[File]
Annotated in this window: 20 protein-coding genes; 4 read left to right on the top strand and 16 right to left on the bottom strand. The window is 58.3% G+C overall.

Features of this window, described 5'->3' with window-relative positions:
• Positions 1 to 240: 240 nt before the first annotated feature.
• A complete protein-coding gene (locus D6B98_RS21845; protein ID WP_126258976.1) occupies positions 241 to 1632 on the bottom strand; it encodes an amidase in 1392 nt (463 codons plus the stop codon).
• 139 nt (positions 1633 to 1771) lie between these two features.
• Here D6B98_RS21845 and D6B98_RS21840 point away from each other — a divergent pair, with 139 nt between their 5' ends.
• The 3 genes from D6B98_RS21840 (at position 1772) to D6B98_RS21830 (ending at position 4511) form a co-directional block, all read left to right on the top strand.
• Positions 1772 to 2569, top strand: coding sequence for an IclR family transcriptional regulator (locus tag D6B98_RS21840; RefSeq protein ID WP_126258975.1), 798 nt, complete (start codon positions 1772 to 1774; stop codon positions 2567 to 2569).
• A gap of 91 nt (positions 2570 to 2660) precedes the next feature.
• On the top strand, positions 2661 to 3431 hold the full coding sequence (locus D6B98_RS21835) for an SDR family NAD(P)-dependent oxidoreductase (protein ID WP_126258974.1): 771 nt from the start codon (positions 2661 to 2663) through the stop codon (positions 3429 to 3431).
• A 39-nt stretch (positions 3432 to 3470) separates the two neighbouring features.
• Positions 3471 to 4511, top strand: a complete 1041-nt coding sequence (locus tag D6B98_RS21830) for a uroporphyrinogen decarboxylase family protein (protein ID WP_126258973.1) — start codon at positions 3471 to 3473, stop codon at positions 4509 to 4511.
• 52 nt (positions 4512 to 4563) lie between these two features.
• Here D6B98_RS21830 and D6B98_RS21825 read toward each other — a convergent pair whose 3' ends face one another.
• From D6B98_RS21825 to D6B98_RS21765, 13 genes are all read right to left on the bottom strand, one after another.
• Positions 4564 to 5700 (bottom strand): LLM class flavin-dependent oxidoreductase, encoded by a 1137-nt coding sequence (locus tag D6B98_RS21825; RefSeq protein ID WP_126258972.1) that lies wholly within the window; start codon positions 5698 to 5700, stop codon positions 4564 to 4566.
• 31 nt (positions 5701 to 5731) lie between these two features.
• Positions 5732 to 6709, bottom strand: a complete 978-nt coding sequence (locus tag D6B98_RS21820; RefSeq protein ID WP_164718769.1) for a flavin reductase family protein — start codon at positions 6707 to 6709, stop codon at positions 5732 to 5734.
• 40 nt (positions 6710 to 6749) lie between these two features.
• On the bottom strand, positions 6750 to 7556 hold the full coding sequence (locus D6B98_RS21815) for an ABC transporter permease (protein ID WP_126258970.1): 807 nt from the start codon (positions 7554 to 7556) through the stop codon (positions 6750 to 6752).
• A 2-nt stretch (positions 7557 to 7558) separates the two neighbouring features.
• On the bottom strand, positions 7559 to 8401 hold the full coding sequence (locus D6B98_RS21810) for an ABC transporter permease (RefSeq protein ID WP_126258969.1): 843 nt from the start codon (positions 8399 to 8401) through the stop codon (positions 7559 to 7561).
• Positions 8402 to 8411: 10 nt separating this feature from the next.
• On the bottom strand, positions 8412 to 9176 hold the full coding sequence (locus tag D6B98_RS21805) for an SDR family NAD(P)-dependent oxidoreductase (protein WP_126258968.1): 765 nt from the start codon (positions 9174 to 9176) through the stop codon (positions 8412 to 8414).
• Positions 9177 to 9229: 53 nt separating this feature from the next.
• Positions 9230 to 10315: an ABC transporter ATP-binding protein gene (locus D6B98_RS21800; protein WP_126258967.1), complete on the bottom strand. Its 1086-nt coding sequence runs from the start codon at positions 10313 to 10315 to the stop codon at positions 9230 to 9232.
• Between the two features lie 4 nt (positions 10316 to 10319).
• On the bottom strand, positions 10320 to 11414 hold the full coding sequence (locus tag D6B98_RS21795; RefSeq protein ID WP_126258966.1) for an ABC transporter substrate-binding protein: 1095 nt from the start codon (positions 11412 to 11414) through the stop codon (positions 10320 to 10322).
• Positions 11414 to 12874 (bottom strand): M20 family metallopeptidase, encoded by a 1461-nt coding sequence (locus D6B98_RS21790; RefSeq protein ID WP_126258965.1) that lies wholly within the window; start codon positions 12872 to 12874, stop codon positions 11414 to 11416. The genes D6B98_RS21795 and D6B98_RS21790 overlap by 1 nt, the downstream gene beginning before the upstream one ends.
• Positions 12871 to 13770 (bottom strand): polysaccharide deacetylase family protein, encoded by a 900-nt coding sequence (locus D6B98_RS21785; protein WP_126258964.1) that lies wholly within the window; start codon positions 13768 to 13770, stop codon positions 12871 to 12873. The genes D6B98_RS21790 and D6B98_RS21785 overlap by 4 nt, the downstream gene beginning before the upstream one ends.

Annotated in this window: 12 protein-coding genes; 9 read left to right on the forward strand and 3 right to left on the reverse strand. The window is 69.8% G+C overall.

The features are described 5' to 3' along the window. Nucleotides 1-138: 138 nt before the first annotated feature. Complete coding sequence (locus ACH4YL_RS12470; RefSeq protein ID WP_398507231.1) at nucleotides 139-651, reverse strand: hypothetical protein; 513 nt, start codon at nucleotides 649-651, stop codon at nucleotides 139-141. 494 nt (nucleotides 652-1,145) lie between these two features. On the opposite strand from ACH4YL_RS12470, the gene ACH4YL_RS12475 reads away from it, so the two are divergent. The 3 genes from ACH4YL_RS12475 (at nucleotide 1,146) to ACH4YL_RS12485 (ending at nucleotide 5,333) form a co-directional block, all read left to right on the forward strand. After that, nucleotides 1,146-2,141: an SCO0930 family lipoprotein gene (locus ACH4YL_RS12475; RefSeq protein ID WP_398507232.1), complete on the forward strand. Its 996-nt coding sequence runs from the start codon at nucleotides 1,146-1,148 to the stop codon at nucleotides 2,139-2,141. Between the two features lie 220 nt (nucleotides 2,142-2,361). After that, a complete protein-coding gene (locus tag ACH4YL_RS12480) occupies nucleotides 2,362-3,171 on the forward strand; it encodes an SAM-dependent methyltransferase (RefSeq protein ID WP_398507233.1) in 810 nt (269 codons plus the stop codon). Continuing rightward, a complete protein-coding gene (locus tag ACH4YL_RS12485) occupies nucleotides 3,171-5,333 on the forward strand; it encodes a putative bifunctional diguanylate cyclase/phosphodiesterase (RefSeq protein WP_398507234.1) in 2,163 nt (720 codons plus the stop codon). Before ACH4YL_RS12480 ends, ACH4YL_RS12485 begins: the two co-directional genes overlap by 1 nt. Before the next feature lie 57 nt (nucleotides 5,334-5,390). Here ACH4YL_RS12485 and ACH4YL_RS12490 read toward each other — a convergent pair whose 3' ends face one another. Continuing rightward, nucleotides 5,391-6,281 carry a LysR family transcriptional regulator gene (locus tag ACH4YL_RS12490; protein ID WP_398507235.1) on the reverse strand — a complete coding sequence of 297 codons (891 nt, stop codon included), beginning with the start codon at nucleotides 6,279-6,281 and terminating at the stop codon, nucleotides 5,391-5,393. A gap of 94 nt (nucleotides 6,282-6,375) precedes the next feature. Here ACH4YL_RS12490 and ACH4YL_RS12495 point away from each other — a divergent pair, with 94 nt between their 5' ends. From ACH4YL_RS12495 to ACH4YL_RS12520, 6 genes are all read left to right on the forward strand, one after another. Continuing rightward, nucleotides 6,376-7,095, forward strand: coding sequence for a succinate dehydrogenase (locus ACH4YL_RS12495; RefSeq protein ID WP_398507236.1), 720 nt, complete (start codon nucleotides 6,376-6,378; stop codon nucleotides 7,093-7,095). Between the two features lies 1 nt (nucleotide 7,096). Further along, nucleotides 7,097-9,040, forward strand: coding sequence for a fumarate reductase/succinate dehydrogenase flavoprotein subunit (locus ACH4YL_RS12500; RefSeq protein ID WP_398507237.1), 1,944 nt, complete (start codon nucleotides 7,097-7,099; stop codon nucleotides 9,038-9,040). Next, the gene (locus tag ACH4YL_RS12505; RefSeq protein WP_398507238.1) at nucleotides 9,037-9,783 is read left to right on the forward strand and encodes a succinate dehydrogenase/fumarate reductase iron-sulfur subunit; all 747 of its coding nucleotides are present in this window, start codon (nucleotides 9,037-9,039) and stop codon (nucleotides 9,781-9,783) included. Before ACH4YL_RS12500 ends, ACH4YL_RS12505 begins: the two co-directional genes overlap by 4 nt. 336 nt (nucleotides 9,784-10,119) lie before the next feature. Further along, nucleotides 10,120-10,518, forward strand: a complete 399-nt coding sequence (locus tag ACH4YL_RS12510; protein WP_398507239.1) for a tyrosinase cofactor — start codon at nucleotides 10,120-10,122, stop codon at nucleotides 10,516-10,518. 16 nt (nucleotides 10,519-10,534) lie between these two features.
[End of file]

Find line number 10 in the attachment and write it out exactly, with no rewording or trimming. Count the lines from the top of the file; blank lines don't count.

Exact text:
• On the top strand, positions 2661 to 3431 hold the full coding sequence (locus D6B98_RS21835) for an SDR family NAD(P)-dependent oxidoreductase (protein ID WP_126258974.1): 771 nt from the start codon (positions 2661 to 2663) through the stop codon (positions 3429 to 3431).